For most exchanges, there’s still one trading day left in the year, Monday Dec. 31, and it’s shaping up to be one of the most volatile we’ve seen in 2012. The cause: US leaders remain at an impasse over the so-called “fiscal cliff,” a package of austerity measures that would slash government spending, impose new taxes, and renew debates about the debt ceiling.
The fear in markets was obvious during the last hour of US trading Friday. Wall Street’s “fear gauge”—the S&P 500 Volatility Index better known as the VIX—shot up nearly 17% as Congressional leaders left a meeting without a deal.
Either way you play it, Monday will be a crazy day for markets. On one hand, were negotiations to remain unresolved throughout the day, one would expect trepidation over the lack of a deal to take a serious toll on markets. The cliff altogether amounts to 5% of US GDP, and it’s impossible to conceive that the impact of this fiscal contraction would not pinch consumers and businesses.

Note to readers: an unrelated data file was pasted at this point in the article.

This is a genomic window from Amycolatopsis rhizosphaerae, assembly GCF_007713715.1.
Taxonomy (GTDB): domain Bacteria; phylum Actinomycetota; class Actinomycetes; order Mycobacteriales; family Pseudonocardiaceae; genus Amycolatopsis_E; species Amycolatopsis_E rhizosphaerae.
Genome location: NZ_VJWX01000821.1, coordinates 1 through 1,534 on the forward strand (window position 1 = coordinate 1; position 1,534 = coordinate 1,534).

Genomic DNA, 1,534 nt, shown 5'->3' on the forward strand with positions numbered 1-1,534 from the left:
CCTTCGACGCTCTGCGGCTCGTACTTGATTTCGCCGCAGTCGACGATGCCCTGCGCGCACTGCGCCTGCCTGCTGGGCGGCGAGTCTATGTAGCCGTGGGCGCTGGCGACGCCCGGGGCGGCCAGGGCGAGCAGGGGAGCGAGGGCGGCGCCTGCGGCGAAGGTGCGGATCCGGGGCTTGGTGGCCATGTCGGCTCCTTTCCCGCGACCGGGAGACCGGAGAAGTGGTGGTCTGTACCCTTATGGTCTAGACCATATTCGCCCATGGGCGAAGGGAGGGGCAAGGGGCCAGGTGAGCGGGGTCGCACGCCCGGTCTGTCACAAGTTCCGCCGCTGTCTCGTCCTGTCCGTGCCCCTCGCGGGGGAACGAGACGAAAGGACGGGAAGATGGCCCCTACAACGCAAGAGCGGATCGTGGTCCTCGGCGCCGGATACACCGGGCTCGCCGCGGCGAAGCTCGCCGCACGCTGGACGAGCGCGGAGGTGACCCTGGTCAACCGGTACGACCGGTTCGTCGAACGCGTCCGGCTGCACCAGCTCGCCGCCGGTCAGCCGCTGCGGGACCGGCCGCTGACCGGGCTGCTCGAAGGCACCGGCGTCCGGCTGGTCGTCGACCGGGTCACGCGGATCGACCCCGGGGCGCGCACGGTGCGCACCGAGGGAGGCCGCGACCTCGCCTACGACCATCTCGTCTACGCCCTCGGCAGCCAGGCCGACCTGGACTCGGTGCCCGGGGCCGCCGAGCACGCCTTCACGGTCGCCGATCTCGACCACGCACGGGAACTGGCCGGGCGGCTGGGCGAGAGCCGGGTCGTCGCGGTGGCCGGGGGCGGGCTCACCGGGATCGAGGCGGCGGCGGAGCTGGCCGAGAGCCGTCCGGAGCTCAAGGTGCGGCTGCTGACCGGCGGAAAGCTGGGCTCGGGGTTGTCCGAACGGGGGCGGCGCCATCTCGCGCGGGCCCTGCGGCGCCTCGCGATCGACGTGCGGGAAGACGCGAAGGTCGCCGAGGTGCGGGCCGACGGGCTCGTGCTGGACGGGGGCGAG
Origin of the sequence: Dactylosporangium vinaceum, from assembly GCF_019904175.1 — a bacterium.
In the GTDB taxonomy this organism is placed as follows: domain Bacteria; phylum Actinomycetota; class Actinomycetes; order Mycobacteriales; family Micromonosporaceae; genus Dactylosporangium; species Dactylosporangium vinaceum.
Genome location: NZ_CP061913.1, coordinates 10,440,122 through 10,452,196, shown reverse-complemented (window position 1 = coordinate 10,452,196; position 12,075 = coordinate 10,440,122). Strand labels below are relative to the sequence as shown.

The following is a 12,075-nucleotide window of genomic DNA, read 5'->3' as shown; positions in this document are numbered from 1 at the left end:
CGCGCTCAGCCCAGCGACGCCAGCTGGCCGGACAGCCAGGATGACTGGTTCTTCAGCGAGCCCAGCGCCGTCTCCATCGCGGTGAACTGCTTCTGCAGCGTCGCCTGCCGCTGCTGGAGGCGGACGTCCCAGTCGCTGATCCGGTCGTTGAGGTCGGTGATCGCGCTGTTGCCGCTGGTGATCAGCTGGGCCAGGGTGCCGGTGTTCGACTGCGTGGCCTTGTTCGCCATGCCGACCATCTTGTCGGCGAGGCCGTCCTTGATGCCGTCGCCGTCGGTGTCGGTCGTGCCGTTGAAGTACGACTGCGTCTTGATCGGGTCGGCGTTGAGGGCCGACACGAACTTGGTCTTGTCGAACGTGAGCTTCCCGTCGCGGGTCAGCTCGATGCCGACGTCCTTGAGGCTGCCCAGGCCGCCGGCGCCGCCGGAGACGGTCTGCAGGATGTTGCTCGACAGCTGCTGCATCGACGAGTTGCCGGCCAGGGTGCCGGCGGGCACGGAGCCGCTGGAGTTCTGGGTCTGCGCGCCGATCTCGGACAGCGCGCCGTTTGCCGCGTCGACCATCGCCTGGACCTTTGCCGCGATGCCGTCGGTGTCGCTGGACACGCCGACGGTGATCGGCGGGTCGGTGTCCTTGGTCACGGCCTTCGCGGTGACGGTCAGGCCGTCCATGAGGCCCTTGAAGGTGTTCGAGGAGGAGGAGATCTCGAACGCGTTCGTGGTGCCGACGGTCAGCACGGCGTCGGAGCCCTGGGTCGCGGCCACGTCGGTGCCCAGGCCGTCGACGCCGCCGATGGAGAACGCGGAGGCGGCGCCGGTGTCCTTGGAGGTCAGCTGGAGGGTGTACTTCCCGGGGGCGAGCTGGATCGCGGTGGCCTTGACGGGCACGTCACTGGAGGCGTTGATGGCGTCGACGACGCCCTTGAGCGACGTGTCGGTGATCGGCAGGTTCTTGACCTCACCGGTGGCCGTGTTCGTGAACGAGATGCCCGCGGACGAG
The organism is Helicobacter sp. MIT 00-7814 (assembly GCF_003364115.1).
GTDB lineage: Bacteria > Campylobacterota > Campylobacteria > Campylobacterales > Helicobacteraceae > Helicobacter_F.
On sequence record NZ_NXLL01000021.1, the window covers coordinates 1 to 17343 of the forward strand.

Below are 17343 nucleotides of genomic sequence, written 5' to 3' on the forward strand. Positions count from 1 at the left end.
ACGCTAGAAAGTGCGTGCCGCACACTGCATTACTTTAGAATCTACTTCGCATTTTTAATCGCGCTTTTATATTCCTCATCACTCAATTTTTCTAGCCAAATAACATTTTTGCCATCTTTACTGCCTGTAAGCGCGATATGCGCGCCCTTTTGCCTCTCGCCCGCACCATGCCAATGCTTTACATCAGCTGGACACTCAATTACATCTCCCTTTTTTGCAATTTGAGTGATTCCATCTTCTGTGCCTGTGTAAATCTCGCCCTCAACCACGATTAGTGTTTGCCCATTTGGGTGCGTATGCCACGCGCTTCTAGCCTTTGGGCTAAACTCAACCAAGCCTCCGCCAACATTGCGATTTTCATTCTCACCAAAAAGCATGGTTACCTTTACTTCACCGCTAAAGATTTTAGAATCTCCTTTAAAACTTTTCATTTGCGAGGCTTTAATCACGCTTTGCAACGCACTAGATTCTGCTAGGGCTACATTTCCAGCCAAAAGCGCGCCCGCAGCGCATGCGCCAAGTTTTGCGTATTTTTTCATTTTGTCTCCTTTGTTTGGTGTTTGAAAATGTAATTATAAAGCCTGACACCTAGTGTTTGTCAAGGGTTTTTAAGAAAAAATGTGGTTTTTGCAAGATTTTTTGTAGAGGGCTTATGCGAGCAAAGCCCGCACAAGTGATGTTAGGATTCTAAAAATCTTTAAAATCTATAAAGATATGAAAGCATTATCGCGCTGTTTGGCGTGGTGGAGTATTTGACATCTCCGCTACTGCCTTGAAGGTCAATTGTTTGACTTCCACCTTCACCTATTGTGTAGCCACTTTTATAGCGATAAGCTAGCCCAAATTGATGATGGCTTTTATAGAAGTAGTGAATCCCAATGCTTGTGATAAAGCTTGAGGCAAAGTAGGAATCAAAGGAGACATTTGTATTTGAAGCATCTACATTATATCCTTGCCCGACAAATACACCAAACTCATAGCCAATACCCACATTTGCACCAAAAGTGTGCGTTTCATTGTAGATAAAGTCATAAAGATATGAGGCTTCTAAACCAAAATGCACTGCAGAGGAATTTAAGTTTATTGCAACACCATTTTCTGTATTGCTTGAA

Then again, many investors see the cliff and the political gridlock that’s accompanied it as the final obstacle preventing the US economy from taking off in the new year. Promising signs in housing markets, falling unemployment, and the end of a presidential election that clarified the direction of the nation for the next four years suggest a potential end to the economic uncertainty that has curtailed growth over the last year. Continuing preoccupation about when exactly the deal will get solved may have stopped investors from taking risks up until now, but if the worst of the cliff were resolved before the close of trading on Monday, we could see a surge in confidence.